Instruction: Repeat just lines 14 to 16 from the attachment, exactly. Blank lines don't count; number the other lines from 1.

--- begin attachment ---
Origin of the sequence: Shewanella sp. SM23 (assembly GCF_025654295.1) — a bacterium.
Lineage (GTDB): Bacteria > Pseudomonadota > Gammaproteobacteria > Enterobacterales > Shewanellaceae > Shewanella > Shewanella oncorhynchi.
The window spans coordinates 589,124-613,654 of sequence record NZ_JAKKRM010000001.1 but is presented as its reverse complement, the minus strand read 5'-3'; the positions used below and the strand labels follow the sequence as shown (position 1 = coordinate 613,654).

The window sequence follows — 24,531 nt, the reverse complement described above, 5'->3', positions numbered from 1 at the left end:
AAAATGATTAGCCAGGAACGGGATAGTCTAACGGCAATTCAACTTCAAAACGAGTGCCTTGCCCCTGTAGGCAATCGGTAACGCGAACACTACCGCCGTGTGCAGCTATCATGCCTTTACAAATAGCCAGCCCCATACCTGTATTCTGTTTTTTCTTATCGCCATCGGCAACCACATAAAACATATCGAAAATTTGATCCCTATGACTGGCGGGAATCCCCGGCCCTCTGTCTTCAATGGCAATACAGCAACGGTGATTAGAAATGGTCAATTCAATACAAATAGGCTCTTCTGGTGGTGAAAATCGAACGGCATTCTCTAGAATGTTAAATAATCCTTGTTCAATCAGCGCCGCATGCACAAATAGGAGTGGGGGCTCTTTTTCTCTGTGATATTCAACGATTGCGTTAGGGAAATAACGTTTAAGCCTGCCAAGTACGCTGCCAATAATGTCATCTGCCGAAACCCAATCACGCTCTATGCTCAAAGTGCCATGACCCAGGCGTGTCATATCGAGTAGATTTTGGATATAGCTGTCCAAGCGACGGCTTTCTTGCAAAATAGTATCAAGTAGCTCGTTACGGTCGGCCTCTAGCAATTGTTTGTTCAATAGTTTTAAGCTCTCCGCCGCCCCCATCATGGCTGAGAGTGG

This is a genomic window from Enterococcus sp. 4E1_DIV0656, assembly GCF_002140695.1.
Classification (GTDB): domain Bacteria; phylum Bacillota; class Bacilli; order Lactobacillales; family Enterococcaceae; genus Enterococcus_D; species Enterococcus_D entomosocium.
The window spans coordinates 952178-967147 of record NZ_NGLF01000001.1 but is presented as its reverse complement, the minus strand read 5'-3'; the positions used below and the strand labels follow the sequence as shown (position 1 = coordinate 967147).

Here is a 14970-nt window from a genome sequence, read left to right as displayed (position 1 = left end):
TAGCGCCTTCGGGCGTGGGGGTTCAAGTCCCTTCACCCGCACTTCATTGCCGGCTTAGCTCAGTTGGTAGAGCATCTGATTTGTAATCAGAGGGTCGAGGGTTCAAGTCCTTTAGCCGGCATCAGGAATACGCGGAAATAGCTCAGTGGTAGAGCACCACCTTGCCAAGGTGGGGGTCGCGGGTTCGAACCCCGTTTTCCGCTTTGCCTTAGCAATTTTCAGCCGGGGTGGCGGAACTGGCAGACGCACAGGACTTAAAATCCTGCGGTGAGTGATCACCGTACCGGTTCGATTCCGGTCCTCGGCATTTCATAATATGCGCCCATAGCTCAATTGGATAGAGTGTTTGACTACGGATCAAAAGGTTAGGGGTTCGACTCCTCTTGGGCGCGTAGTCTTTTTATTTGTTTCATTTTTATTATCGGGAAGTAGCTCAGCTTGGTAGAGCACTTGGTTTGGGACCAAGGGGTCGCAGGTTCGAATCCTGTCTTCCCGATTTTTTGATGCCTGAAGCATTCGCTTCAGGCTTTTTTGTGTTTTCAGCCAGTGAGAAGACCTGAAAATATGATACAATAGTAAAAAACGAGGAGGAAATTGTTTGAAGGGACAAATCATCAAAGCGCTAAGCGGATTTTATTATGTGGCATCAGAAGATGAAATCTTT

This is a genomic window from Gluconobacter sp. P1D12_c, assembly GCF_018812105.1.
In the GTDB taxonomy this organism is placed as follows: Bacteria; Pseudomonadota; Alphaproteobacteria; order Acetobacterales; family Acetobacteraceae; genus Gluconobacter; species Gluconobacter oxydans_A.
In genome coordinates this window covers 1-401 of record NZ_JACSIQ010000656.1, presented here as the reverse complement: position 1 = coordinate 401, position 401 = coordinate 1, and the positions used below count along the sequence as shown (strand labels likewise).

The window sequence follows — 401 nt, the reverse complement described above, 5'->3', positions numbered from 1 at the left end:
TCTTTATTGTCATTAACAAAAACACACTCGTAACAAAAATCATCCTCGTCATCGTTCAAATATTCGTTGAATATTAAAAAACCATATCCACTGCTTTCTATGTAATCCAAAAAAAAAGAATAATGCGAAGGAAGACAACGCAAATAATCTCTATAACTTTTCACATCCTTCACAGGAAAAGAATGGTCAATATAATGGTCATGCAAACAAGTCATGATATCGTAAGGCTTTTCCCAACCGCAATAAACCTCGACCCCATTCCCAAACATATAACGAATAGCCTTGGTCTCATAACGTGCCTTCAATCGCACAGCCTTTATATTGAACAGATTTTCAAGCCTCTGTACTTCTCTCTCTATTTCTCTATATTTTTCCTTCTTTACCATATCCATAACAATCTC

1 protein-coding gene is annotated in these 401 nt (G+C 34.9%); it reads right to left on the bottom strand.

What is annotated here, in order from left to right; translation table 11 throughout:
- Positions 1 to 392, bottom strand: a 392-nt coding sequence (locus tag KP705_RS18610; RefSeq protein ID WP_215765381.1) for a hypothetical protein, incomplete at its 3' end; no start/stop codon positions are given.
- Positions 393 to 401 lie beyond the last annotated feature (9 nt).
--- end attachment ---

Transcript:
The window sequence follows — 401 nt, the reverse complement described above, 5'->3', positions numbered from 1 at the left end:
TCTTTATTGTCATTAACAAAAACACACTCGTAACAAAAATCATCCTCGTCATCGTTCAAATATTCGTTGAATATTAAAAAACCATATCCACTGCTTTCTATGTAATCCAAAAAAAAAGAATAATGCGAAGGAAGACAACGCAAATAATCTCTATAACTTTTCACATCCTTCACAGGAAAAGAATGGTCAATATAATGGTCATGCAAACAAGTCATGATATCGTAAGGCTTTTCCCAACCGCAATAAACCTCGACCCCATTCCCAAACATATAACGAATAGCCTTGGTCTCATAACGTGCCTTCAATCGCACAGCCTTTATATTGAACAGATTTTCAAGCCTCTGTACTTCTCTCTCTATTTCTCTATATTTTTCCTTCTTTACCATATCCATAACAATCTC

1 protein-coding gene is annotated in these 401 nt (G+C 34.9%); it reads right to left on the bottom strand.